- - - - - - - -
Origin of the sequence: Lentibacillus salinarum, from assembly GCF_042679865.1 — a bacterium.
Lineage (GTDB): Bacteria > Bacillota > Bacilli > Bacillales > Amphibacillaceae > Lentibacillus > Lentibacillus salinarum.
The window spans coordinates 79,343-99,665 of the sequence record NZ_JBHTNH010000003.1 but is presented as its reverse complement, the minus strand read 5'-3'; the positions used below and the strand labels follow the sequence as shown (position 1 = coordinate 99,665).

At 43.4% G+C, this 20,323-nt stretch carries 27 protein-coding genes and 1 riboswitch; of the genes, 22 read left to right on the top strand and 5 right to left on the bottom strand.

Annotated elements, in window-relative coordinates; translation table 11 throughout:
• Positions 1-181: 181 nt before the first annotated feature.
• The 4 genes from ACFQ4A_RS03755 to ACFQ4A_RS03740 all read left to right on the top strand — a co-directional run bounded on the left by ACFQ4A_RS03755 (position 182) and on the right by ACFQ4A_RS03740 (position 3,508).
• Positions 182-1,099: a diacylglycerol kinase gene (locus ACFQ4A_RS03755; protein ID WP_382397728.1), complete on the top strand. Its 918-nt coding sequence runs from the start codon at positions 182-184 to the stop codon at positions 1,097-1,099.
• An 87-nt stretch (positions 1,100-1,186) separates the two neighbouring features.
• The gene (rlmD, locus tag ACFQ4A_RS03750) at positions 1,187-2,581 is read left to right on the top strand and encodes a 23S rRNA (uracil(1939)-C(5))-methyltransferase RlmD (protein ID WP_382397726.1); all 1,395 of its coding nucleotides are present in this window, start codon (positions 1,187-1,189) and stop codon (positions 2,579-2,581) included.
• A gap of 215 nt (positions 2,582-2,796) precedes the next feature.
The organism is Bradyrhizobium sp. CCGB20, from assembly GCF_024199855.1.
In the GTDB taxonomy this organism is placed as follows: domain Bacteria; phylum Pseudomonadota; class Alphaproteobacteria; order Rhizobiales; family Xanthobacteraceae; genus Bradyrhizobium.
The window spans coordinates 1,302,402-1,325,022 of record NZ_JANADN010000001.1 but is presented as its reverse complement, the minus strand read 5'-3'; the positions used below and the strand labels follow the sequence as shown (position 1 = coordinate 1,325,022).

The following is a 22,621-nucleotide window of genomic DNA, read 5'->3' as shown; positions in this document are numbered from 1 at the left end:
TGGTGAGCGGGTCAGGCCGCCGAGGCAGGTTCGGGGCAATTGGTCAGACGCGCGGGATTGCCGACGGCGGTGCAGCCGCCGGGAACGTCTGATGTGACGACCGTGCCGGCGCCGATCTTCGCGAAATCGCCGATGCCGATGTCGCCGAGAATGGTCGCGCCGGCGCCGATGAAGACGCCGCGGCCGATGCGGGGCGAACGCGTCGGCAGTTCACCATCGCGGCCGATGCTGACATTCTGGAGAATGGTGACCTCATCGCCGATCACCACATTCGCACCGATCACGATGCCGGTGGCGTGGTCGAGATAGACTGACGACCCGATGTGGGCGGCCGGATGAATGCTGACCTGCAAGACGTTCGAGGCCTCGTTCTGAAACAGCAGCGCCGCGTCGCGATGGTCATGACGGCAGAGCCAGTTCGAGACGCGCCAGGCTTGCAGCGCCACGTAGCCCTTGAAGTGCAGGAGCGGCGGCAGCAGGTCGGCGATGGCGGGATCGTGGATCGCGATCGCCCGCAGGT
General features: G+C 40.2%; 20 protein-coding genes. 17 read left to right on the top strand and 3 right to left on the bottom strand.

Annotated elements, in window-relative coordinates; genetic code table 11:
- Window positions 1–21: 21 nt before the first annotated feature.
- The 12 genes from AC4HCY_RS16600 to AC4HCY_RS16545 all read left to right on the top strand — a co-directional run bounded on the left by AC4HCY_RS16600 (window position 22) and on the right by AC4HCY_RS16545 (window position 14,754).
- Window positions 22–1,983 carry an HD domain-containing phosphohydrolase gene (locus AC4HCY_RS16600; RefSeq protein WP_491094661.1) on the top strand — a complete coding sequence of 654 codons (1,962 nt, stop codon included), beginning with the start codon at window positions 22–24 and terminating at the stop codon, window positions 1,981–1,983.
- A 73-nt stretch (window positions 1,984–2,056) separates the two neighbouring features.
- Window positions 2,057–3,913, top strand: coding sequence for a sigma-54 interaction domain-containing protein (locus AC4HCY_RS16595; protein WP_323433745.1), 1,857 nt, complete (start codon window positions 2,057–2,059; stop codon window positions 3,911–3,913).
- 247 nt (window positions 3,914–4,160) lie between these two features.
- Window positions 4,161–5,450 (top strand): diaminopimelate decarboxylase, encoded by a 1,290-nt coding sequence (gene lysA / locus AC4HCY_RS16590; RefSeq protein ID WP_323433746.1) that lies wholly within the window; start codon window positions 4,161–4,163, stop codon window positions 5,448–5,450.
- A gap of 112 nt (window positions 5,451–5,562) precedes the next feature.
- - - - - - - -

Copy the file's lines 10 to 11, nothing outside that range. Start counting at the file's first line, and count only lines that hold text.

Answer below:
• The gene (rlmD, locus tag ACFQ4A_RS03750) at positions 1,187-2,581 is read left to right on the top strand and encodes a 23S rRNA (uracil(1939)-C(5))-methyltransferase RlmD (protein ID WP_382397726.1); all 1,395 of its coding nucleotides are present in this window, start codon (positions 1,187-1,189) and stop codon (positions 2,579-2,581) included.
• A gap of 215 nt (positions 2,582-2,796) precedes the next feature.